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How do you show sympathy/support?

(21 Posts)
emess Thu 09-Aug-12 22:53:38

When DH is down (which is often) he will come home from work and the first sign is often that he says he doesn't want to eat anything. He then goes off and does his own thing for a bit (ie several hours). Mostly this involves him ignoring me completely for the rest of the evening - he will lie on the bed and may doze off and/or actually go to bed. I eventually ask him why he's upset though he's often reluctant to talk about it (not a good sign, I know that). in many cases he starts talking in riddles : "My career is over"; "I'm finished" etc, and I have to ask loads of questions to get to the bottom of who actually said or did something that particularly upset him. Tonight was a case in point: he's applying for other jobs and was told he hadn't been called for interview. My usual response used to be to commiserate but try to assure him another job will be along soon, but he really rejects this approach, insisting angrily "there won't be other jobs", and "nobody wants me". So I tried saying very little instead, to avoid upsetting him further (failed!). He finished tonight (again) with him accusing me of "not caring" why he was upset and "not showing any sympathy".

What am I doing wrong?

lowercase Thu 09-Aug-12 23:03:38

he is catastrophising.
you could say ' ok , i wont mention it anymore but if you want to talk im here'

i wouldnt get in the ring, but would try to end the convesration myself if they are just looking for a free argument.

dequoisagitil Thu 09-Aug-12 23:13:24

You're not doing anything wrong.

It sounds like he almost enjoys having you run round trying to help so he can bite your head off. That he does this a lot is worrying. Once in a while everyone has genuine problems and can fairly go off the rails and sulk and wail, but if it's a regular occurrence then either he's having an unusually awful life, or he likes a drama.

I would stop responding in the ways you normally do, but let him go off and pine or whatever. He has to be responsible for his own mental health and happiness - no-one can do that for another person.

emess Thu 09-Aug-12 23:21:16

lowercase & dequoisagitil, thank you , you've both made me cry - with relief!

dequoisagitil Thu 09-Aug-12 23:25:30


I think he likes to have you dance for him to make him feel better. Don't dance anymore.

ThePhantomDeregisterer Thu 09-Aug-12 23:26:09

WTF?! I would probably lose my rag after 5 minutes of that! My response would probably be that he could either tell me what's wrong and get support/sympathy or continue with the teenage behaviour by himself while I got on with being an adult!

thixotropic Thu 09-Aug-12 23:35:18

Oooh I get this one at home frequently.

Are you both robust enough for you to say something really outrageously harsh and obviosly untrue like ' well of course you got rejected, no one will ever ever employ or marry you ,you have the brain of a haddock '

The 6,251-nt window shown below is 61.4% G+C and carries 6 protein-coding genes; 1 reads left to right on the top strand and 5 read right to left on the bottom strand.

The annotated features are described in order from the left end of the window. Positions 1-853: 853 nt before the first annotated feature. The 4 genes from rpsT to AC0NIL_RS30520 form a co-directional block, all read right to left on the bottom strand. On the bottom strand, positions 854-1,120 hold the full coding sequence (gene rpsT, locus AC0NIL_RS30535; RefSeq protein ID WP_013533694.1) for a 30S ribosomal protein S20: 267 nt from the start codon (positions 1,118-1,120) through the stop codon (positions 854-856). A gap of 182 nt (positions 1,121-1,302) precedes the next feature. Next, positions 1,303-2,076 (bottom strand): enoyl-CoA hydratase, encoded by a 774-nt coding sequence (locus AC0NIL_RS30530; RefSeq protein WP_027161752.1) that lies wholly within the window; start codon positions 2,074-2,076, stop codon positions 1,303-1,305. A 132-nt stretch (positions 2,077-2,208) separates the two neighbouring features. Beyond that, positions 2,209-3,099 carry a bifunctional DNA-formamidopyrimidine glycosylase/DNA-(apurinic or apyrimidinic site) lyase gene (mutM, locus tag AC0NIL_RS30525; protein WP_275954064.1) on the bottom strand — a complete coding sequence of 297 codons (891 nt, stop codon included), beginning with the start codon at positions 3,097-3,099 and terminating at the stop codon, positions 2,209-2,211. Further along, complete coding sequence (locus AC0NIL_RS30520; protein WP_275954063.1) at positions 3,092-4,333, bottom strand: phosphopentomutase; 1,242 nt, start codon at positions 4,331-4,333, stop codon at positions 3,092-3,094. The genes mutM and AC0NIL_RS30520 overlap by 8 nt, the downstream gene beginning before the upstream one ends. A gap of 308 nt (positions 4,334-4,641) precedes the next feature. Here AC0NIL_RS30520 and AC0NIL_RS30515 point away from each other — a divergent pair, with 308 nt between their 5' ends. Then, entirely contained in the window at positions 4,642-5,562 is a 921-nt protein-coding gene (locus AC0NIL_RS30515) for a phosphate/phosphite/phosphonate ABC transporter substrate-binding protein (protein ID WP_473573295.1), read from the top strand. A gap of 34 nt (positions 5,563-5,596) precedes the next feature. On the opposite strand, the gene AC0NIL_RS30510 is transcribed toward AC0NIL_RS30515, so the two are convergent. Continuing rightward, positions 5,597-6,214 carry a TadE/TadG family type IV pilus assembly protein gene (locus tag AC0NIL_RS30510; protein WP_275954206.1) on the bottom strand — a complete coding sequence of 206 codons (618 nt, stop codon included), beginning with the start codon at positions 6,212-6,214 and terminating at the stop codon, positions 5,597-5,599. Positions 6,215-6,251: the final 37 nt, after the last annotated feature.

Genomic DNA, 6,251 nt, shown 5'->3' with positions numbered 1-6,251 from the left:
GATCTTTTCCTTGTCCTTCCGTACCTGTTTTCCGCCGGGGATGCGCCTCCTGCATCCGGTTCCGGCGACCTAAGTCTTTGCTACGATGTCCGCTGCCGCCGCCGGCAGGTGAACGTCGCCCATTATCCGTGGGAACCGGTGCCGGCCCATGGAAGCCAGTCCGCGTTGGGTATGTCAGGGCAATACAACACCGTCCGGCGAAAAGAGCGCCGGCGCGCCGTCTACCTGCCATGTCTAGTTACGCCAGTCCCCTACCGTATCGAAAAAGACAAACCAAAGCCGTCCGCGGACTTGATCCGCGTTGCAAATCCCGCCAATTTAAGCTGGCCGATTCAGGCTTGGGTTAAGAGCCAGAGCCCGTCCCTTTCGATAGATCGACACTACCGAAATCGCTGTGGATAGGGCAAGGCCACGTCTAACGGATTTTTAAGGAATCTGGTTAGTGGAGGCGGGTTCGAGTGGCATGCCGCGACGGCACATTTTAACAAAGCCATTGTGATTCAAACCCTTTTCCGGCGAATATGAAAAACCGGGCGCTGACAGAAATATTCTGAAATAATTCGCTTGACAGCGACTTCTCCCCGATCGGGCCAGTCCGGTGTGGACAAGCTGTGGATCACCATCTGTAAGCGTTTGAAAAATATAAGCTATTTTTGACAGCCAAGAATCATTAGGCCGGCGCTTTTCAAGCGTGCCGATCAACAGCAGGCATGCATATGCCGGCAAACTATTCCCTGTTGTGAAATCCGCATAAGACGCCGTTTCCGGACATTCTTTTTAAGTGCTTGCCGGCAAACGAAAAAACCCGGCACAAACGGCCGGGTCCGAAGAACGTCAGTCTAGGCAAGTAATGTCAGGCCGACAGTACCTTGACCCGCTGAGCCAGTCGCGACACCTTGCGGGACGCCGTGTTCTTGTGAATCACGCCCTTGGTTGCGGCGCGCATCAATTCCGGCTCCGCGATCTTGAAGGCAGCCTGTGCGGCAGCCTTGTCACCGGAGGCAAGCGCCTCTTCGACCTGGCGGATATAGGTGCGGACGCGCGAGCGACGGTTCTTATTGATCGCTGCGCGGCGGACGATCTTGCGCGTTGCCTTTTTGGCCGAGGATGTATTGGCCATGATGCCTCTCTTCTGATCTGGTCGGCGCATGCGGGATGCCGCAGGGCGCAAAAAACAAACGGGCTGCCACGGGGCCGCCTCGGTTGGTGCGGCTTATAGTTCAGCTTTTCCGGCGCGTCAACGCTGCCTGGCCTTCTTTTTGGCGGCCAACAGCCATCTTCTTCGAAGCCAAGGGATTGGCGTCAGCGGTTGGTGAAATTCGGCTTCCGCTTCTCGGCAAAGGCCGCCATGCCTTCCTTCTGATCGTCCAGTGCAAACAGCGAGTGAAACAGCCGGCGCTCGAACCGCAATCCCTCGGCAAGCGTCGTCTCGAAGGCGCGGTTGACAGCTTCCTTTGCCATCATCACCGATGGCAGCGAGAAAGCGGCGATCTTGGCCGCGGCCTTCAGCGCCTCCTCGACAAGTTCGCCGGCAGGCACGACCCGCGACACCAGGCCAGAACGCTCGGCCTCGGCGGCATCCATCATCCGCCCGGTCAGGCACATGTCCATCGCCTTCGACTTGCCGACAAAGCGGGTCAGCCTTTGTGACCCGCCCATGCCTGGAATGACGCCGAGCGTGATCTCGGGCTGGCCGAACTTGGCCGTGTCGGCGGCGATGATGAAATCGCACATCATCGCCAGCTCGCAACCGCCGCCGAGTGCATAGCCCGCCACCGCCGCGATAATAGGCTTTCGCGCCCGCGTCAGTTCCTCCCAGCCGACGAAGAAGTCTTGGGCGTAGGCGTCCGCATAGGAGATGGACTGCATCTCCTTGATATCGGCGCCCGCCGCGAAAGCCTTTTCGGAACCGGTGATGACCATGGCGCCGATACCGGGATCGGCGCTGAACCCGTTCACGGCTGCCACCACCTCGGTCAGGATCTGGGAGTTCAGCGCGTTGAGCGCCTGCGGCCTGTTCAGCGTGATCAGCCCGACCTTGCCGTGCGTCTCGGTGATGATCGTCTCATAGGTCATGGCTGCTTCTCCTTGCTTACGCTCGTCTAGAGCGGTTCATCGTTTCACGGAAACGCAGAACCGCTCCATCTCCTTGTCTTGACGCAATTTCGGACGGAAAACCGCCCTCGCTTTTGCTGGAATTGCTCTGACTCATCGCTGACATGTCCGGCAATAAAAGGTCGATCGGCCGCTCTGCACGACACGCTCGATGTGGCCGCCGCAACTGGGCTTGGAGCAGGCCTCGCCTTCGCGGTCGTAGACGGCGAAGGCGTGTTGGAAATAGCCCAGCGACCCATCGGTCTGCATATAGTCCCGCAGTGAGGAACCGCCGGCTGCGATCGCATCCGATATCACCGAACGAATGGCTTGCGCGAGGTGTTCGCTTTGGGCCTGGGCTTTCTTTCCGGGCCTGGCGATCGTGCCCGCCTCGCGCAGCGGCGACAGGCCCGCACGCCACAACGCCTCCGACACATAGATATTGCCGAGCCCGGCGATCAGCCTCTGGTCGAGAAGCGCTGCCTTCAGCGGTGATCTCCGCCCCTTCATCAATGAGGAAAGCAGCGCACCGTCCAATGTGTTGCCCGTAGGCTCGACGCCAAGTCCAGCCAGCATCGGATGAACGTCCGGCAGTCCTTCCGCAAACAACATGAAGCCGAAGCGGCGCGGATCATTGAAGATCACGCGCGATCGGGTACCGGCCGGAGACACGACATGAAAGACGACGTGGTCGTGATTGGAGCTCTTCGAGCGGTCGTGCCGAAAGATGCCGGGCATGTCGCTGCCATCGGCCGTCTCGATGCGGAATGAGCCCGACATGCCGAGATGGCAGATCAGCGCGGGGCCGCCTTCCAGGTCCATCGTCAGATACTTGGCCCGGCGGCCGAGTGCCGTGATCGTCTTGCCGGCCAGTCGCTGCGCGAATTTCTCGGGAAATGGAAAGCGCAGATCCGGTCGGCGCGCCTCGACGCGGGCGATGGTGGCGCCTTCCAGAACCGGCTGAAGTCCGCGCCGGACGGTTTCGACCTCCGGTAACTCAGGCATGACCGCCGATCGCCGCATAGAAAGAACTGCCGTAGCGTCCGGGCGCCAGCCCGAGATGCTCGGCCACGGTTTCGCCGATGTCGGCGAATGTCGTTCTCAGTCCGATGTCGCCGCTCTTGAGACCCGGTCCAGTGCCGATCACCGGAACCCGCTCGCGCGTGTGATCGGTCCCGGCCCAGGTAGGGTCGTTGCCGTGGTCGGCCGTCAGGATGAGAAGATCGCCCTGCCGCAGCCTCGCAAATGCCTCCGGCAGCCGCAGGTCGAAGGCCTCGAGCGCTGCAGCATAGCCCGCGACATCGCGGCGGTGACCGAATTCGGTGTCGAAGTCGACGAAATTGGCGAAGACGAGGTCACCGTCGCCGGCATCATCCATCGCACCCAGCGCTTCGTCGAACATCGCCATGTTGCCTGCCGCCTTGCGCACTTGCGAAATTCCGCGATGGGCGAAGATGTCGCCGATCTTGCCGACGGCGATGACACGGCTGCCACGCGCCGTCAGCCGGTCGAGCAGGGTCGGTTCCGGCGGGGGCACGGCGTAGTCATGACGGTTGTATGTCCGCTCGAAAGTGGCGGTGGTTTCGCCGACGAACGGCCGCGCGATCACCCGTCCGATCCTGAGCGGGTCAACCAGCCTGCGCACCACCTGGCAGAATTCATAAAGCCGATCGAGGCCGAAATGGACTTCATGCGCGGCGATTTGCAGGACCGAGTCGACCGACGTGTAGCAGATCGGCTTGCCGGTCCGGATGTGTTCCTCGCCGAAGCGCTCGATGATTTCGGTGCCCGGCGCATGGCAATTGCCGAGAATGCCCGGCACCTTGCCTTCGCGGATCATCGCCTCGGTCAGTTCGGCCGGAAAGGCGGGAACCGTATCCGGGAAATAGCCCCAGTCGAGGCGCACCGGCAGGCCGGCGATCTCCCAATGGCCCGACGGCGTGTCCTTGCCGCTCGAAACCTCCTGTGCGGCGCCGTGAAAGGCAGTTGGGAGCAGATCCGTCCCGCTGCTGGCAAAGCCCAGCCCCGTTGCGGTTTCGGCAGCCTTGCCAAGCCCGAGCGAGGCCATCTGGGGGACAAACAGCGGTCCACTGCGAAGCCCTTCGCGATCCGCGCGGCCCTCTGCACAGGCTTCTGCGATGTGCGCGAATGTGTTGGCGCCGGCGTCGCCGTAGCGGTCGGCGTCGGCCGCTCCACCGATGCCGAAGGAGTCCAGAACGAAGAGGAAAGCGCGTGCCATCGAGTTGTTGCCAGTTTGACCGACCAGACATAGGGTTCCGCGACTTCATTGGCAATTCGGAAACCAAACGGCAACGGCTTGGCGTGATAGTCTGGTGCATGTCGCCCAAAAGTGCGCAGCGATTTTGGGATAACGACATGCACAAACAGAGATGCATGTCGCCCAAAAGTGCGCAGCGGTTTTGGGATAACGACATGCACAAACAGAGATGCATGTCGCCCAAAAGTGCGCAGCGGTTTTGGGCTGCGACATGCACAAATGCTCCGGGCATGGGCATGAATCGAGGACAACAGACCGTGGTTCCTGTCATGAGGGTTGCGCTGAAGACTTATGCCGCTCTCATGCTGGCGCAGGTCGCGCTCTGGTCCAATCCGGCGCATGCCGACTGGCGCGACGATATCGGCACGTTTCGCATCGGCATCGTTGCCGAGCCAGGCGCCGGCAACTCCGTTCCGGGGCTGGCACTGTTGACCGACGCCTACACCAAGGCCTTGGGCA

I find that in my situation, they either realize what a nob they sound, and get a grip, or they argue with you which they would have anyway. So when they accuse you of not caring about them you say 'about who? Etc.

The trick is you have to be really really outrageous otherwise there is a danger they will believe you.

Disclaimer - not to be used on the genuinely depressed or low self esteem, only use on a catastrophiser angling for sympathy.

emess Fri 10-Aug-12 17:24:08

Oh dear, thixotropic, he's both ie diagnosed depressed and angling for sympathy. I have however resolved to stop dancing round him. Same behaviour tonight so I'll get some practice.

emess Fri 10-Aug-12 22:38:31

Tonight he is still enraged about various things in the past, going back about 15 years (all of them are my fault, apparently). I have been doing the 'broken record' thing of saying "when you have calmed down we can talk calmly about this", His reply? "I'll never be calm". Followed by another rant including telling me he will kill himself (he has attempted suicide before) while DD is studying abroad, and that I should prepare her for this. Twisted or what? He now hasn't spoken to me for several hours. This is what happens when I stop dancing to his tune. But I'll tough it out.

dequoisagitil Fri 10-Aug-12 23:06:39

I think toughing it out is good as a start... Have you considered leaving? It sounds a horrible relationship to be in.

If he threatens suicide and does these sorts of things, then he is emotionally abusing you really (and potentially your dc, depending how much they see/know about).

Are mental health professionals involved? If not, perhaps they should be.

I think if he threatened suicide, I'd threaten to have him sectioned. (Actually I have done that blush).

emess Sat 11-Aug-12 11:31:56

Thanks, dequoisagitil. Hadn't considered that his threats of suicide etc constitute EA towards me. Will consider, thanks.

emess Sat 11-Aug-12 12:06:29

So, this morning he tells me that he's only staying alive so that I will get more money when he dies (he's being forced into early retirement). He's laying all the blame on me - blaming me that he's stuck in a job he hates, that he can't get another job and is about to be made redundant is all my fault (apparently) because - among other reasons - about 10 years ago I was made redundant, had a spell unemployed and then had a series of short term contracts which eventually led to the permanent job I have now: he claims I "just sat there" not looking for a permanent job, and if I had, this would have allowed him to change jobs. I've told him I'm sorry about his knock backs (CV submitted to 3 jobs over a few weeks, all 3 rejected without interview in a few days), and tried to encourage him there will be other openings, but he's not having any of it. He's now bringing up some petty issues - he can barely speak to me without shouting at the moment. But he spoke to DD in an even tone - ha! It feels like he hates me.